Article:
A researcher at IBM’s Haifa Laboratories has developed a program that monitors the behavior of online shoppers over time.The Internet has made shopping as easy as clicking the mouse, but not everyone who surfs a site will buy something: there are those who put items in their online basket but abandon it before they get to the checkout, and some even change their mind just before confirming the purchase. Others buy regularly and would purchase more if given the right incentive.
An Israeli researcher has developed a method to predict which customers will bring in the most value for your company – whether you are selling physical items, financial services or other goods – so you can offer them better service and reap even more revenue.
“What we are dealing with is a model for Customer Lifetime Value,” says Amit Fisher, a researcher at IBM’s Haifa Laboratories. “Normally customer value is calculated by looking at the purchases up til now and assuming that that is what they will carry on doing. It is very simplistic. But you can’t assume that what happened in the past is what will happen in the future.”
Fisher decided to take algorithms from the field of data mining, operations research and artificial intelligence and combine them with economics in order to take a more complex view of predicting how human beings are likely to behave in the “long term” – a phrase which to a site like Amazon.com may mean ten years, but to another website could mean one year.
Fisher took a popular Israeli online auction site as his first test case and, in conjunction with the site’s owners, defined the relevant variables: “What is relevant are not just purchases but, say, putting a bid in. It’s whatever is important to the particular domain,” he told ISRAEL21c. All the variables are behavioral, such as how many times someone visits a site over a certain period, how many bids they put in, how many items they win, how much they spend – it’s about what the customer does, not whether they are male or female, under 30 or over 45. Everything is done anonymously, so there are no privacy worries for customers.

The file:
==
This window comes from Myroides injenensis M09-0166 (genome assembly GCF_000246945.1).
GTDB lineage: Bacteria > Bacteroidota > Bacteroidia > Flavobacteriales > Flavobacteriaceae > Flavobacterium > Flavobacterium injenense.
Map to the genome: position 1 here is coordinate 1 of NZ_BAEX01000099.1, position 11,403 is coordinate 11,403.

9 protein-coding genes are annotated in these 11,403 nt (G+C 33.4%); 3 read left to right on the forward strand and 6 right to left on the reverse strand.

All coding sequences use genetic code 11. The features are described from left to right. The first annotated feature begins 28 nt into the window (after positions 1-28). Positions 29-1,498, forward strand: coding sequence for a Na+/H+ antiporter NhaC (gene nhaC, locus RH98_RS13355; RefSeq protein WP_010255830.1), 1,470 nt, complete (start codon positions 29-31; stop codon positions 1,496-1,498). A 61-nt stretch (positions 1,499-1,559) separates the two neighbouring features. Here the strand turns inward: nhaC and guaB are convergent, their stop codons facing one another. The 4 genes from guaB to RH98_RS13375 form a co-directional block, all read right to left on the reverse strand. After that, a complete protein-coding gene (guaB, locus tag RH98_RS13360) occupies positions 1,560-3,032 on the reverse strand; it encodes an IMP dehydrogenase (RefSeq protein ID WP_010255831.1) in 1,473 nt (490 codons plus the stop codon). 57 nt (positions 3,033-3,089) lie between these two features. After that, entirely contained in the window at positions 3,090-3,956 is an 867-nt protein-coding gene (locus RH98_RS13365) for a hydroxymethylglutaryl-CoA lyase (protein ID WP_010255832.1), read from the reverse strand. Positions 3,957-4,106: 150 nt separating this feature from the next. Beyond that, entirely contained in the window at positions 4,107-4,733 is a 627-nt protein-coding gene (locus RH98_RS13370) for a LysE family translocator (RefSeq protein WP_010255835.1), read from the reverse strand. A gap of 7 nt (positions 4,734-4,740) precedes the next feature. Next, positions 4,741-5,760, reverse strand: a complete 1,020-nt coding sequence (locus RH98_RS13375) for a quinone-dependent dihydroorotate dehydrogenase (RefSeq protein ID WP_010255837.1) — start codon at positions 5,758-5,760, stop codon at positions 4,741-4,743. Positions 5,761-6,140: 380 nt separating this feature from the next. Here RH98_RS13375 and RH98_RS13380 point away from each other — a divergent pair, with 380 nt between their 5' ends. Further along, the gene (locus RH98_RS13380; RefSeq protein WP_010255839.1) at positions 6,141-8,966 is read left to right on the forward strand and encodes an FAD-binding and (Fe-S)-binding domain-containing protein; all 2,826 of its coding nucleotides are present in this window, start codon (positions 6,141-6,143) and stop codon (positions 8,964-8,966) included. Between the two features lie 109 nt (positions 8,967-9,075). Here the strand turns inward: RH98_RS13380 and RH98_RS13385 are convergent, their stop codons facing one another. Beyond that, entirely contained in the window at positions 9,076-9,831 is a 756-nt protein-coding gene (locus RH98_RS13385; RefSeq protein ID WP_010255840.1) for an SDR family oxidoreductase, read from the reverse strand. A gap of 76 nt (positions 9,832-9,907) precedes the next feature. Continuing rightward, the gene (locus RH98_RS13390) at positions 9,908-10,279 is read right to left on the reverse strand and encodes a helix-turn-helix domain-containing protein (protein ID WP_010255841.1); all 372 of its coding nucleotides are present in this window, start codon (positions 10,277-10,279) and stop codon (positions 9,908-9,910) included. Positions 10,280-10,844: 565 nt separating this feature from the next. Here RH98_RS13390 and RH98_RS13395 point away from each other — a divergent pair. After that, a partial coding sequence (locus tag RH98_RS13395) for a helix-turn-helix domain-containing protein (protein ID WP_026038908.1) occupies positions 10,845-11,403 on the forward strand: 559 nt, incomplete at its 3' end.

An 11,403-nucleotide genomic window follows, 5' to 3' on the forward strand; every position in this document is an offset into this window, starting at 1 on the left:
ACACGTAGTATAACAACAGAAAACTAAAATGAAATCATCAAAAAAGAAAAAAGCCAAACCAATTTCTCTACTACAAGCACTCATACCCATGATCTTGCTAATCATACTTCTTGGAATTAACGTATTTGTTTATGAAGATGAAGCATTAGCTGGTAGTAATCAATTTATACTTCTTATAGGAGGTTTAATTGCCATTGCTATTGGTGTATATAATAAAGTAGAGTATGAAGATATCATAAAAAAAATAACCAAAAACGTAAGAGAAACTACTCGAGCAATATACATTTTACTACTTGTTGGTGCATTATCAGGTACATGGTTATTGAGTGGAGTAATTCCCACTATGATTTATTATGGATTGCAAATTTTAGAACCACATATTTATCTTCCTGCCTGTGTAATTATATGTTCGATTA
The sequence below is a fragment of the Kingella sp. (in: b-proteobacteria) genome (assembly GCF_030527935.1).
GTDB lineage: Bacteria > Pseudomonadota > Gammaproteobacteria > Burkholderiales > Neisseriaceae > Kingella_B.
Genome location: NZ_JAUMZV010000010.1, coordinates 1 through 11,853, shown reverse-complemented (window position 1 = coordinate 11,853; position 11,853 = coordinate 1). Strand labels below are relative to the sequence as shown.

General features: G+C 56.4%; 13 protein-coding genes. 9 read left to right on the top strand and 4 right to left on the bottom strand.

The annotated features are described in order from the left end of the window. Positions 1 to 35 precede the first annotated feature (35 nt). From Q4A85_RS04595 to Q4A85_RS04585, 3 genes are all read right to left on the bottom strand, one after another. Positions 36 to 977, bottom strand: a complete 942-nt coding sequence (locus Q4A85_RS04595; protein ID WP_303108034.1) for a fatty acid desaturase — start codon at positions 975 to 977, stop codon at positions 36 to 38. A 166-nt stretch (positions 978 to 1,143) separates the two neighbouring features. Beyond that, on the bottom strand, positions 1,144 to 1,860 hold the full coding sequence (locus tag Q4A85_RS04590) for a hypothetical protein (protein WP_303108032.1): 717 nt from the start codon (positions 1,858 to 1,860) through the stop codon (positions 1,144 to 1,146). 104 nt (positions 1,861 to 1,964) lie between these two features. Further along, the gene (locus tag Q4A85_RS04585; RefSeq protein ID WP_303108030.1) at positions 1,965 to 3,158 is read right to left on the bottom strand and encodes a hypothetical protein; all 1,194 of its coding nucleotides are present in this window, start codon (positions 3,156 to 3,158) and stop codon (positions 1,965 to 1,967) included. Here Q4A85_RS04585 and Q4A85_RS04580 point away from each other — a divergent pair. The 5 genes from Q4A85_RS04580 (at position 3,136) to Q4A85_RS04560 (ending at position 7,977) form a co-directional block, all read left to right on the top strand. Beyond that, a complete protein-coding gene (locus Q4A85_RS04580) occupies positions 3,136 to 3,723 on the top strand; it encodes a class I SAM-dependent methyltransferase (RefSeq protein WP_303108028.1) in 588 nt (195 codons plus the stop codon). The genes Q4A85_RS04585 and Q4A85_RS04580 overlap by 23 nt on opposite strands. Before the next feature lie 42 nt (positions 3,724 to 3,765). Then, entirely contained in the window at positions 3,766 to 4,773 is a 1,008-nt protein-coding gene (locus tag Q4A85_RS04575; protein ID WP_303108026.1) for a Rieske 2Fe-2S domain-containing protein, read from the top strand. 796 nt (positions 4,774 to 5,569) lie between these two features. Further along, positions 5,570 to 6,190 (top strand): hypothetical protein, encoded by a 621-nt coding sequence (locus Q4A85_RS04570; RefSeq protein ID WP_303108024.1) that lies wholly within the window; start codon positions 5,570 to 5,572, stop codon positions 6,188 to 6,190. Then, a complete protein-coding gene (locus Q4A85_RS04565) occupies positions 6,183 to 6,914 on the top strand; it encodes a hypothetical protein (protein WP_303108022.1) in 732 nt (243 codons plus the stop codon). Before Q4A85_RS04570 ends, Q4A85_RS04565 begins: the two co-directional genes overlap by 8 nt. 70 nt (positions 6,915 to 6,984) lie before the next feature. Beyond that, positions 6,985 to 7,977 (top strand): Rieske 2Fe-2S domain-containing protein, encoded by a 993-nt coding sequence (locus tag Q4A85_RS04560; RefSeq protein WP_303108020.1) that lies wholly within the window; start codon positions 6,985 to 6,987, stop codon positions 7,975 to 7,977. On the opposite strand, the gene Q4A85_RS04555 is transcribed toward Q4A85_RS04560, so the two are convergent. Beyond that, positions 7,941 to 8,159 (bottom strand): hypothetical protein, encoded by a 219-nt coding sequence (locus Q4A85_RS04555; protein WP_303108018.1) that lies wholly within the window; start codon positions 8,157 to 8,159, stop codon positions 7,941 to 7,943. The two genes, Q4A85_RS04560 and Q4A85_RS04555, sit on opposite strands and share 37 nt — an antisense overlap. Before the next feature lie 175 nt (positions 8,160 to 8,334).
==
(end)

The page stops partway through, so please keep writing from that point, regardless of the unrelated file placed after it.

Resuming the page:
The site had 10,000 users, which Fisher’s technology automatically divided into groups, ten groups in this case, according to customer behaviour and other variables, such as those people who put in ten bids and didn’t win anything but logged on to the site 100 times, those who won several items that they bid during a one-month period, or people who logged in but didn’t bid on anything. He collected data daily for a year, during which time customers made over 70,000 purchases worth over $18m in total.
Fisher then used a mathematical method using in artificial intelligence called Markov Chain Theory to calculate the probabilities of a customer from a particular group carrying out a certain action, combined with how much each action was worth to the auction site in monetary terms.
Fisher found that with the most important group, the one containing the largest number of people, he could predict their future behavior almost perfectly. And this can not only provide companies with information, but they can actually improve their revenue by targeting these customers and providing preferential service. A company could also use the method to target the less significant customers and “consider people who haven’t made any transactions but can give them the chance to do that,” he says.
The next step is to prove the concept further, which Fisher says will probably done within IBM and some of IBM’s clients, customized to what they need. IBM Israel is one of the parent companies largest foreign subsidiaries, employing 2000 people.
Fisher’s method is already being integrated into other business solutions being developed within IBM worldwide. It could also be applied to real-life “brick and mortar” stores, says Fisher, “anywhere that can give you the data, supermarkets or banks, etc…” This could mean better service for all.